BACKGROUND: Signal transducer and activator of transcription 6 (STAT6) is an intracelluar transcriotion factor and NLRP3 (Nod-like receptor containing a pyrin domain 3) is a component of NLRP3 inflammasome in pyroptotic cells. There was increased activation of STAT6 and expression of NLRP3 in mice with murine acute lung injury (ALI). However, it is unknown their roles in the development of murine ALI. We in this study, investigated the effects of STAT6 signaling on murine ALI and pyroptosis in STAT6 knock-out (KO) mice and macrophages. RESULTS: STAT6 was activated in the lung tissues of mice 2 days after intratracheal treatmemt with 5 mg/kg LPS. Lack of STAT6 expression in KO mice induced more severe lung inflammation, associated with elevated neutrophil influx and expression of TNF-alpha, IL-6 and IL-1beta in the inflamed lung tissues. In addition, the expression of NLRP3, ASC (apoptosis-associated speck-like protein containing a CARD), p-p38 MAPK (p38 mitogen-activated protein kinase) and ratio of LC3-II/I (microtubule-associated protein-1 light chain-3) was increased, accompanied with the increased polarization of Siglec-F(-) subtype macrophages in KO mice with ALI. Further studies in bone marrow-derived macrophages (BMDMs) revealed that lack of STAT6 increased the expression of NLRP3 and p-p38 MAPK, in association with elevated expression of TNF-alpha, IL-1beta and Calreticulin in LPS-treated KO BMDMs. CONCLUSIONS: Lack of STAT6 exacerbated murine ALI through improving the expression of NLRP3 and activation of p38 MAPK in macrophages. STAT6 has an immune suppressive role in the development of ALI and would be a promising therapeutic target in the treatment of ALI and possibly among patients with acute respiratory distress syndrome (ARDS).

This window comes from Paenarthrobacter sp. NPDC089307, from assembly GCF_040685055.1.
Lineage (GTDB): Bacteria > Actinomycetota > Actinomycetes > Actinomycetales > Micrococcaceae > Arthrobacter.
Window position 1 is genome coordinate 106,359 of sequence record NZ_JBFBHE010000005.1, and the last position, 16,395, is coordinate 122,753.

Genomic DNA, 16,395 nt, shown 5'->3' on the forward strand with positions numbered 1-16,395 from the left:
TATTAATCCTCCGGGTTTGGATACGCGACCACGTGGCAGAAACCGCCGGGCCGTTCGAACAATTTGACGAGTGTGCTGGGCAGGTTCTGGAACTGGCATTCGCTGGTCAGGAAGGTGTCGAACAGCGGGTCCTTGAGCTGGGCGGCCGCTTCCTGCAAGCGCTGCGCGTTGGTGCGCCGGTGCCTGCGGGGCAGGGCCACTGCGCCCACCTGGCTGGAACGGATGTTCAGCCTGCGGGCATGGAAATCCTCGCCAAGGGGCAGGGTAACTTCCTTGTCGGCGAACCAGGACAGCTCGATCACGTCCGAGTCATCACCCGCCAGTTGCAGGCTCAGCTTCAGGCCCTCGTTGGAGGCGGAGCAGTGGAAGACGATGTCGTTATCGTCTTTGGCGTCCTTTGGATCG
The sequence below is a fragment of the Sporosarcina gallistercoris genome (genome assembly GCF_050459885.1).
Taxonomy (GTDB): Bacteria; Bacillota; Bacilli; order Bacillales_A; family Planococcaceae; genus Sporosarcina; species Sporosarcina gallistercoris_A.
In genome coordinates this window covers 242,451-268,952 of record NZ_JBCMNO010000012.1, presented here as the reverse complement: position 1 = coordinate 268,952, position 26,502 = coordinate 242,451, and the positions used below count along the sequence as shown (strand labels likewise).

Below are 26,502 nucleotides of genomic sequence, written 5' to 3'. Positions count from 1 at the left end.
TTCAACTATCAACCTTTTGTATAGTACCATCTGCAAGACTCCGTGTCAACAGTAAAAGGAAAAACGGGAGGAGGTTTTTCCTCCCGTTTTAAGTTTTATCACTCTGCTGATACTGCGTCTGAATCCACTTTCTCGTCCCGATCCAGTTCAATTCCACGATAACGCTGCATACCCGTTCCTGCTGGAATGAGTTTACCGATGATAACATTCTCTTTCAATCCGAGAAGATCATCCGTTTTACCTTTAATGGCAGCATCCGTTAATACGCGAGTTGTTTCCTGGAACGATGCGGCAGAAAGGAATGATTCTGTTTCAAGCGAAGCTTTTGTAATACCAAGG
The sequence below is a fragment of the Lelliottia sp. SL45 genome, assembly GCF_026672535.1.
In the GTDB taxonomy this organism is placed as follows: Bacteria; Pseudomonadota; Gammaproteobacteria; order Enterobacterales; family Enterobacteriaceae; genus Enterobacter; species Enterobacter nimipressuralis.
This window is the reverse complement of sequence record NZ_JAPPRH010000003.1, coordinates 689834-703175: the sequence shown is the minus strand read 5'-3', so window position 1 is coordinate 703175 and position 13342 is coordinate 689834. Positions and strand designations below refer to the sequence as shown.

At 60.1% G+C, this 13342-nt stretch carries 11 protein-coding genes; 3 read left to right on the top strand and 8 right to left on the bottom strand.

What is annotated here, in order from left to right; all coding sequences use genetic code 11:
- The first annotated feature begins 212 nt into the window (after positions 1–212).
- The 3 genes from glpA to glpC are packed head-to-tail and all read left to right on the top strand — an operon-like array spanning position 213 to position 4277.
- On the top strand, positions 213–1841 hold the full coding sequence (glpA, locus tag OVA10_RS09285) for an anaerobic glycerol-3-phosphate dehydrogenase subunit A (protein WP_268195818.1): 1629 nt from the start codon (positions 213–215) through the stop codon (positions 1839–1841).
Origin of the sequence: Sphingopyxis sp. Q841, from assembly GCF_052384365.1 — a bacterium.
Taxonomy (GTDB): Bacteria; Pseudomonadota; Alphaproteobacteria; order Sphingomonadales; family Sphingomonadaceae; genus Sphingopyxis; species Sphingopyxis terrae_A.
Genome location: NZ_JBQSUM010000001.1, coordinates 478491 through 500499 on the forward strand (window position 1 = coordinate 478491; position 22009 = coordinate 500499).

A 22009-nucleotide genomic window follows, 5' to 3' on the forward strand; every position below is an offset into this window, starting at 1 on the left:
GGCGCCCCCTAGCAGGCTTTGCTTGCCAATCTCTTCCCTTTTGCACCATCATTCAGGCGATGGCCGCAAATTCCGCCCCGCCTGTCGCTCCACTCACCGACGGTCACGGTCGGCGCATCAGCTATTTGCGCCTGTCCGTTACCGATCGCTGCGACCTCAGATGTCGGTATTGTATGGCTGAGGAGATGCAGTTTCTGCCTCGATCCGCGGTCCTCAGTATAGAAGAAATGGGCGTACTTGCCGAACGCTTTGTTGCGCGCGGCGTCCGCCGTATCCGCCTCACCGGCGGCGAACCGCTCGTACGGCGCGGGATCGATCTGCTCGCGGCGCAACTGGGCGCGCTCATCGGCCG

Subject(s)
Acute Lung Injury , NLR Family, Pyrin Domain-Containing 3 Protein , Acute Lung Injury/drug therapy , Acute Lung Injury/metabolism , Animals , Humans , Inflammasomes/metabolism , Lipopolysaccharides/pharmacology , Macrophages , Mice , Mice, Inbred C57BL , Mice, Knockout , NLR Family, Pyrin Domain-Containing 3 Protein/genetics , NLR Family, Pyrin Domain-Containing 3 Protein/metabolism , STAT6 Transcription Factor/genetics , STAT6 Transcription Factor/metabolism , STAT6 Transcription Factor/pharmacology , Signal Transduction , Tumor Necrosis Factor-alpha/metabolism , p38 Mitogen-Activated Protein Kinases/metabolism
13.
Proc Natl Acad Sci U S A ; 119(21): e2202012119, 2022 05 24.
Article in English | MEDLINE | ID: covidwho-1852638